“The dancehall, reggae and dub – it all comes from a desire to rediscover who we are.”
Their forthcoming Big Waves, Small Waves album offers plenty opportunity to dance, thanks in no small part to the phenomenally synesthetic production. With singles “Run for the Money” and “Always There When I Need You,” it’s almost impossible to listen to without feeling the ocean breeze rush over your face. Juli’s gossamer vocals are as magical as ever, her writing taking a deeply nurturing tone. Upcoming single “No Love” finds Juli advocating for love and empathy between her fellow humans, an eerily prescient plea coming from an immigrant band in these dark nationalist times. Elsewhere, “Fragments” recalls traces of their mathematical jazz teachings.
The album also features a collaboration with Jamaican dub god Lee “Scratch” Perry on a bonus track named “Small Waves,” a remix of one of Nico’s first dub experiments called “Step on the Mother Earth.” But Salt Cathedral’s tightest and perhaps most surprising collaborator is Orthodox Jewish reggae star Matisyahu. “He was huge in Colombia when we were growing up,” says Nico. “He’s still huge!” After some rapid fire e-mail correspondence and discovering he was already a fan of their music, the three went in the studio almost instantly, producing a total of three songs: “Carry Me” for Matisyahu’s EP, a standalone single named “Unraveling,” and a yet unreleased song named “Are You Ready For Love?”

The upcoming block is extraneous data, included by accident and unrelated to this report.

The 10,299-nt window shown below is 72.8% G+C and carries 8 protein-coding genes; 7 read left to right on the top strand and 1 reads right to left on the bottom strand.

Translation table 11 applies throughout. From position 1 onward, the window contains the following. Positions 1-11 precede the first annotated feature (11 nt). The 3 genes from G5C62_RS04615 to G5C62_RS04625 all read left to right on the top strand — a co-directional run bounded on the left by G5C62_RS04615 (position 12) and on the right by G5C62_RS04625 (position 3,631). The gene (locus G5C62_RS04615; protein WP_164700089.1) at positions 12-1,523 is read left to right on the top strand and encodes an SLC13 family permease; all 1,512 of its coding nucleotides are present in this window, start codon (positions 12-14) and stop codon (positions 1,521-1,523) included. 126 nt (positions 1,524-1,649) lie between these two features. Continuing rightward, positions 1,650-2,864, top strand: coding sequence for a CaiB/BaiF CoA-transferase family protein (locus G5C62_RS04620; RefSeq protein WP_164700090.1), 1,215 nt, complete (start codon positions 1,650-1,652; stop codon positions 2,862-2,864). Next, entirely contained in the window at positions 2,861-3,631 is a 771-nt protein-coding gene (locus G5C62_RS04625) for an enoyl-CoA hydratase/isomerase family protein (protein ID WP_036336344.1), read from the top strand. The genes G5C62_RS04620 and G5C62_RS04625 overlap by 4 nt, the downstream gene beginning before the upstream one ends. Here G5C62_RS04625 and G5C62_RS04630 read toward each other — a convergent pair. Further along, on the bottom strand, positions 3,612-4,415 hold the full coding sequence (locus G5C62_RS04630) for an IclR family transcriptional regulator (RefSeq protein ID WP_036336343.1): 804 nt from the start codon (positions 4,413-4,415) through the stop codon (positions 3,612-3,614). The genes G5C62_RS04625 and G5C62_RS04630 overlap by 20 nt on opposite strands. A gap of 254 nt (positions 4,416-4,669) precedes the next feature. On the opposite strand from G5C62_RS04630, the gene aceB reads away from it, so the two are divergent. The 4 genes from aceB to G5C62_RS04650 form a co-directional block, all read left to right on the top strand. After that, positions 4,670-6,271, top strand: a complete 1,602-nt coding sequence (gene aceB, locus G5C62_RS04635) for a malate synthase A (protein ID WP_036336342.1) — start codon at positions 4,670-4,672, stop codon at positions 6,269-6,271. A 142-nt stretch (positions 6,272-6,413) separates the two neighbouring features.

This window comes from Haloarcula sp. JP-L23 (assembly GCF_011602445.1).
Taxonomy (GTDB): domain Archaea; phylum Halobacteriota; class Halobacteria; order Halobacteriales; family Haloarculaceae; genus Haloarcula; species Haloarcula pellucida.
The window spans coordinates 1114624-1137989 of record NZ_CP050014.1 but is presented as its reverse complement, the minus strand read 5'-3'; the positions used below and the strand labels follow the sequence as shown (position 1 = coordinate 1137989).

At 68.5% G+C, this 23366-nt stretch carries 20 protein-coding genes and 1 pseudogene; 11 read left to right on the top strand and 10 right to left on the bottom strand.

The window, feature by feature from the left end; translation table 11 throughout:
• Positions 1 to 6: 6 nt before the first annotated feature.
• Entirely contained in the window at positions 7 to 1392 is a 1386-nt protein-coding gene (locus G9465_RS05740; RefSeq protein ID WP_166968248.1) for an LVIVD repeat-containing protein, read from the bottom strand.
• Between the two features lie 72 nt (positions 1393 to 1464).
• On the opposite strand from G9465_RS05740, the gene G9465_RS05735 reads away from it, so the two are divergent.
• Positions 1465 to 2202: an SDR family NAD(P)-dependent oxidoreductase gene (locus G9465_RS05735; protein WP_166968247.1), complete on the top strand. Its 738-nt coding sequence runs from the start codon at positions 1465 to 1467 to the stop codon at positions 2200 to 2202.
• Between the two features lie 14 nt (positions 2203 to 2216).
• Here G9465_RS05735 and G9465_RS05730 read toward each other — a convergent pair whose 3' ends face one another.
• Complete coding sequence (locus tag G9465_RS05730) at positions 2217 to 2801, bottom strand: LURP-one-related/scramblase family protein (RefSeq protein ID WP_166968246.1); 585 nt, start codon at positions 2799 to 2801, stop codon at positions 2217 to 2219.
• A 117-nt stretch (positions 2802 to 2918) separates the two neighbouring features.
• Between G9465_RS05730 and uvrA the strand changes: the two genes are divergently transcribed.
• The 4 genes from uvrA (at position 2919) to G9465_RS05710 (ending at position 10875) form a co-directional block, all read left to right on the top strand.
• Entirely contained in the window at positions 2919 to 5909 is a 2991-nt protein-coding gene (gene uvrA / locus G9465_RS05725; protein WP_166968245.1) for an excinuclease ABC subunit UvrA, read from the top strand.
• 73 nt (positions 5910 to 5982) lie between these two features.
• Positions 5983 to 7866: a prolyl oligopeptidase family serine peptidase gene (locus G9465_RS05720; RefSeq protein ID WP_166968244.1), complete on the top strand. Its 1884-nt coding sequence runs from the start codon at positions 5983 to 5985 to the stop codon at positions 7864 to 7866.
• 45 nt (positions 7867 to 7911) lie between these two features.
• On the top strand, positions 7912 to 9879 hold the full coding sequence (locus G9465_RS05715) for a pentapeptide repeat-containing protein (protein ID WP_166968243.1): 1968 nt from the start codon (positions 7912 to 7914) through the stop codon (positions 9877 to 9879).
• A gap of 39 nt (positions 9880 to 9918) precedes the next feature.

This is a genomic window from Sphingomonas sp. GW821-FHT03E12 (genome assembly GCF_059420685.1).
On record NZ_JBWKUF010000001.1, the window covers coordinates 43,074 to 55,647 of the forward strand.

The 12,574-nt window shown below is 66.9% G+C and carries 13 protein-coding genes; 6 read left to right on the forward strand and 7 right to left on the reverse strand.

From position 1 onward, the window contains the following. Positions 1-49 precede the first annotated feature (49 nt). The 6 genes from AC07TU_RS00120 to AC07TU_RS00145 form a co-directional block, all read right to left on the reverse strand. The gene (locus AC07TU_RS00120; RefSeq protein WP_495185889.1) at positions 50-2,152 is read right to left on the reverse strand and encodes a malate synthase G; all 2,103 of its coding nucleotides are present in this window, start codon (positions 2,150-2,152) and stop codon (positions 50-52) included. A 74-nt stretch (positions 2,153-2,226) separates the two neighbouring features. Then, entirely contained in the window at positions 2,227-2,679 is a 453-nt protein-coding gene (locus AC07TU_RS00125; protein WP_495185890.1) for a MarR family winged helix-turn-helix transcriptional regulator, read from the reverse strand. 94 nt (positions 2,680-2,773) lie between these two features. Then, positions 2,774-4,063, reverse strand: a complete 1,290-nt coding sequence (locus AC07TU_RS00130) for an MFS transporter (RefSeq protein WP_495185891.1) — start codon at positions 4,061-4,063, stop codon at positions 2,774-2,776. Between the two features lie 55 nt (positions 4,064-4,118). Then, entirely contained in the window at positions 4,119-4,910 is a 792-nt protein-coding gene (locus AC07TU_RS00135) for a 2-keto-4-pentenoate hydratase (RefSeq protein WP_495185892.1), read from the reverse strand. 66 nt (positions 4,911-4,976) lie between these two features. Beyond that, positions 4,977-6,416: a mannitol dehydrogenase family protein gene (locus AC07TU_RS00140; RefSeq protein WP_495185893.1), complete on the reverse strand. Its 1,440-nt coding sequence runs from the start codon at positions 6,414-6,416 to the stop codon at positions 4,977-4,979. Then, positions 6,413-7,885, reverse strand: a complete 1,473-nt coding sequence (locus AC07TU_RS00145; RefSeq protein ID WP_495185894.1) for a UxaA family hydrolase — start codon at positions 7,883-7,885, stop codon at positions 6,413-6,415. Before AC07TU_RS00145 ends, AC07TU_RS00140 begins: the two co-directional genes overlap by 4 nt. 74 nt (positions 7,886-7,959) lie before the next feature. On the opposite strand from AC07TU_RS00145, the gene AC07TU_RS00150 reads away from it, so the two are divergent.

Salt Cathedral has been steadily building momentum since shifting musical gears, and their performance for thousands of roaring fans at Bogotá’s Rock al Parque Festival this past July was an overwhelming homecoming neither musician expected. “For me, Rock Al Parque was the best moment, musically, of my life,” says Nico emotionally. “In the early ’00s, when I was 14, 15, there weren’t a lot of bands going to Colombia to play shows. But Rock al Parque is a free festival, and it’s the only place where a kid with no money can go see the hottest rock and metal bands of the moment. Right after I left Colombia for school, my old band [Heartless] booked the festival, and I always carried that with me. So going back was an incredible feeling because I was no longer an observer, but part of the culture. The people that grew up with me are now promoters, managers, the A&Rs, etc. It was really special honoring that feeling of home, the place I got my real musical education.”
Stream Salt Cathedral’s “Always There When I Need You” on Nuevo Noise, Remezcla and Spotify’s collaborative playlist. Read more about our favorite artists featured on Nuevo Noise here. Find tickets to their tour with Coast Modern here.